Wolf Creek at 30: Environmental attitudes toward nuclear power changing

? A quiet celebration took place Thursday near Burlington, where the Wolf Creek nuclear power plant celebrated its 30th anniversary.

The plant, which is jointly owned by Westar Energy, Kansas City Power and Light and the Kansas Electric Power Cooperative, officially began commercial operation on Sept. 3, 1985.

At the time, a mere six years after a major accident at the Three Mile Island nuclear plant in Pennsylvania, Wolf Creek was a lightning rod for protests by Kansas environmental groups, and heated debates over the safety and costs of nuclear energy.

This Jan. 11, 2000, file photo shows the Wolf Creek Nuclear power plant near New Strawn, Kan., which went online in 1985. (AP Photo/Capital Journal, David Eulitt, File)

But today, in the face of new information about the link between carbon emissions and global climate change, some environmental groups have begun to soften their attitudes toward nuclear power.

Zach Pistora, lobbyist for the Kansas Sierra Club, said his group still opposes nuclear energy as a long-term solution for the nation’s power needs, and believes the U.S. can eventually meet all of its needs with renewable sources such as wind and solar energy.

But he said he recognizes that it’s now a divisive issue within the environmental movement because of the more immediate concerns about climate change.

“I know for a lot of folks nuclear is a dividing issue because of carbon,” Pistora said. “We’ve got to make some pretty large moves on the carbon issue.”

Pistora, who is 27, was born three years after Wolf Creek went on line and thus has no memory of the controversy that once swirled around the plant’s construction.

But at that time in 1985, the expansion of nuclear power was among the most controversial issues in the country.

Two years earlier, ABC Motion Pictures released “Silkwood,” a movie based on the true story about the suspicious death of a whistleblower and union activist who worked at the Kerr-McGee plutonium plant in Oklahoma. It was nominated for five Oscars.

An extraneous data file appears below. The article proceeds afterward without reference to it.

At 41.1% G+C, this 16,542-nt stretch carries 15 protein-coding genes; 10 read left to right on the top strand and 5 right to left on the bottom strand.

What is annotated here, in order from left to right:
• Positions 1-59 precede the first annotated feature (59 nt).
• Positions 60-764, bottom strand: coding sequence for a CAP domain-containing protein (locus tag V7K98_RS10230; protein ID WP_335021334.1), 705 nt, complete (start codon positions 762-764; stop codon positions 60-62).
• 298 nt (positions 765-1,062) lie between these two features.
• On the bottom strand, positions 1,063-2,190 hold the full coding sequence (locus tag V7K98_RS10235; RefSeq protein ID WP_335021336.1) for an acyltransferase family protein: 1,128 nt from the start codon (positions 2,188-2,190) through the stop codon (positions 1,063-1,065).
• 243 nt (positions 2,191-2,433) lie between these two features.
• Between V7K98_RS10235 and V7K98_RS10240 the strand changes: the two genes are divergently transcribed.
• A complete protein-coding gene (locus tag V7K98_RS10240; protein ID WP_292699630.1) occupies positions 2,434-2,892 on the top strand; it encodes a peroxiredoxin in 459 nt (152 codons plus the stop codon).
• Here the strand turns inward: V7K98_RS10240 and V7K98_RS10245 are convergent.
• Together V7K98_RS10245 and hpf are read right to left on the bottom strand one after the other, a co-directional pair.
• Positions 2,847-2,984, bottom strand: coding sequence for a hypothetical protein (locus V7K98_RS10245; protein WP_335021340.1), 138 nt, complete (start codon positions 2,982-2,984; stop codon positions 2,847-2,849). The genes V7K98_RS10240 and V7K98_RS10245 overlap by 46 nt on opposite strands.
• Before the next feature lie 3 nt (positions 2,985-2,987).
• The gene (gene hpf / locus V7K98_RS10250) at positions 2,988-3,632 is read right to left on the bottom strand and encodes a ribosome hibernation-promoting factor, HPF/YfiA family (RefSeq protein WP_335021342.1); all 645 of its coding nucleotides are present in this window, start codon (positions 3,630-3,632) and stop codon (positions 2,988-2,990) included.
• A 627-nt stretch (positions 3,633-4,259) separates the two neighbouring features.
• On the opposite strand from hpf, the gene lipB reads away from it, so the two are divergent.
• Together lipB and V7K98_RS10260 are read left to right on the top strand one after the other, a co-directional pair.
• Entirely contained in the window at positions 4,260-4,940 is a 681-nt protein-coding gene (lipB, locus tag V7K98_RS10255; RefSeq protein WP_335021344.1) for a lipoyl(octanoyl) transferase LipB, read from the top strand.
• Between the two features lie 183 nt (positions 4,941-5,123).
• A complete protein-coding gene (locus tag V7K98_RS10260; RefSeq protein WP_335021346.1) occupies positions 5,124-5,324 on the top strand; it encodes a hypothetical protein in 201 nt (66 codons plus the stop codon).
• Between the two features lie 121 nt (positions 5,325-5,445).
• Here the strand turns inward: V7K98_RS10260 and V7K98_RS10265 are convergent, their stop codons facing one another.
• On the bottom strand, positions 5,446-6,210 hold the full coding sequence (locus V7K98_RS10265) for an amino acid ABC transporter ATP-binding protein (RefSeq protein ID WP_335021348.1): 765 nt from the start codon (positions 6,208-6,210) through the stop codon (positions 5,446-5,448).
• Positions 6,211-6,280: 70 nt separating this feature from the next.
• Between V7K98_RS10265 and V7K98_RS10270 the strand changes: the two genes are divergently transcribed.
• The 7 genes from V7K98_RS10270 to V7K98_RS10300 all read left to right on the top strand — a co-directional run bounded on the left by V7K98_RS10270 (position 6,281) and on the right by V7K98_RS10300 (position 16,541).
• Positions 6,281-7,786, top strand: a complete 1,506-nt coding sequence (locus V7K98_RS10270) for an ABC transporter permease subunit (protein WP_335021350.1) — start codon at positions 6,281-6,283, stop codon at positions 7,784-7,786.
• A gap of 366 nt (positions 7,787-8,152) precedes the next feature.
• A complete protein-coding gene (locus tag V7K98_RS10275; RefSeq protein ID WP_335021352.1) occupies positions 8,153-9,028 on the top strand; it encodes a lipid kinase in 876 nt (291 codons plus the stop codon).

Partly as a result of public concerns, very few nuclear plants have been built since Wolf Creek. The most recent was the Watts Bar 1 plant in Tennessee, which opened in 1996.

But Jeffrey Geuther, who teaches nuclear engineering at Kansas State University, and manages the nuclear reactor on the K-State campus, said all that is about to change very soon, starting with a second unit at Watts Bar.

“My understanding is that Watts Bar 2 is going to go critical late this year or early next year,” Geuther said. He also noted that at least four other plants are expected to be built in Georgia and South Carolina.

“I think for the environmental-minded folks, carbon dioxide emission is the big issue, and nuclear power is the quickest way to solve that problem., considering nuclear power plants produce so much more electricity at a baseload level than you would get out of wind power or solar power.”

Wolf Creek was initially licensed to operate for 40 years. But officials at the plant said it has received a 20-year extension, meaning it has at least another 30 years of operating life ahead of it.

Today, the plant’s output is rated at 1,250 megawatts, making it a significant portion of the total electricity production of the three companies that own it. Westar and KCP&L serve nearly all customers in eastern Kansas and the Kansas City metropolitan area.

Currently, there are no plans to build another nuclear power plant in Kansas. Guether said that’s because there isn’t enough demand in Kansas currently to justify another 1-gigawatt power plant

But he said it’s possible that could change, given the Environmental Protection Agency’s new Clean Power Plan, which utility officials say could force them to retire some of their aging coal-fired power plants.

“As a replacement for coal, I don’t see any reason why we wouldn’t install another nuclear plant in Kansas,” Geuther said.

Larry Erickson, president of the Kansas Natural Resource Council, a group that opposed building Wolf Creek in the 1980s, said attitudes toward nuclear power have shifted. But he said there are still plenty of concerns about it.

“Finding good places for nuclear waste continues to be an issue because it is around for a very long time,” he said. “There is more support for wind and solar energy than nuclear energy.

“I rank nuclear energy above coal because of all of the environmental issues related to coal,” Erickson said.